Neeley is all about real-world skills, connections and experience – which
make an international trip a crucial part of the program.
Even students who already have significant international business
experience find they learn a lot from the trip.
Before the trip: Learning the background
The international trip is part of a course about leading in
a global environment. Classes preceding the trip provide context for the
countries and companies we’ll be visiting: the risks, opportunities and
challenges, as well as the impact of differences in legal, political, cultural,
social and institutional frameworks.
The class is broken up into teams, and each team chooses a
specific industry to research for the trip – anything from energy to wine. Each
team then reaches out to their existing networks to set up meetings with
companies in those industries in each country we visit. This means digging
further into your network and forging new, international connections even
outside of TCU alumni.
During the trip: Touring companies and meeting executives
The 10 to 14–day trip is meticulously planned to pack in as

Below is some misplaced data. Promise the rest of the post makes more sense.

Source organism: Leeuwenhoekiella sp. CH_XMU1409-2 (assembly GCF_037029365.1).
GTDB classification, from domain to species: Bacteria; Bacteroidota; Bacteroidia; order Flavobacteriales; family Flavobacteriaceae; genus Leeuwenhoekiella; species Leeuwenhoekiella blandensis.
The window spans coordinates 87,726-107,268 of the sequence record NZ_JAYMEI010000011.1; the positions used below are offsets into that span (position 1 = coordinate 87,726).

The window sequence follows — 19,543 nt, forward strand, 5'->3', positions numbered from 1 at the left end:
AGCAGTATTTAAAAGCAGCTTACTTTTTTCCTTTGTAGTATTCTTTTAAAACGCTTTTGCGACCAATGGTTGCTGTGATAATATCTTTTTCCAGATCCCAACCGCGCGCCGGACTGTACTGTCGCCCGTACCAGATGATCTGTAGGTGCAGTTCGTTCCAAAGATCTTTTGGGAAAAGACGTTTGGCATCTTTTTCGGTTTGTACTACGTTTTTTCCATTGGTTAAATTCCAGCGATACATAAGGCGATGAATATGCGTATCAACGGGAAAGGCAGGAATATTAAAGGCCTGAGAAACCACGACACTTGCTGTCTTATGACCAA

much as possible. In addition to the industry-specific meetings your team
plans, we tour multiple companies – multinational and local – as well as
cultural sights and financial, educational and political institutions, so we
see firsthand how everything fits together. Our small class size means you’ll
have the opportunity to talk one-on-one with leaders from many of these
And it’s not all work and no play. Our evenings are free
(though we often enjoy dinner together) and there is planned recreation (like
vineyard tours and once, a graffiti walking tour in Valparaiso, Chile) as well
as free time you can spend doing anything from camel riding to getting a
massage. Some students extend their trips for more activities, like hiking
Machu Picchu in Peru.
After the trip: Putting it into action
On the last day in each country, the class sits down with Dr.
Linda LaCoste, who teaches personal leadership development, and Dr. Suzanne
Carter, who teaches strategy, to reflect on what we’ve seen and learned. Then we
come together again at Neeley, where each group makes a presentation about their
chosen industry – its varying challenges and opportunities across all of the
countries we visited. Each student also writes a 10-page paper on what they
learned personally – an in-depth analysis on what surprised them and changed
their perceptions about each country.
This really weaves it all together and helps us process
everything we’ve learned into a framework of strategic leadership and
An added bonus: Many students say the international trip is
what really brings them closer together as a class.
Each class may visit up to three countries. So far, those have included:
- Great Britain
- United Arab Emirates
more about our curriculum.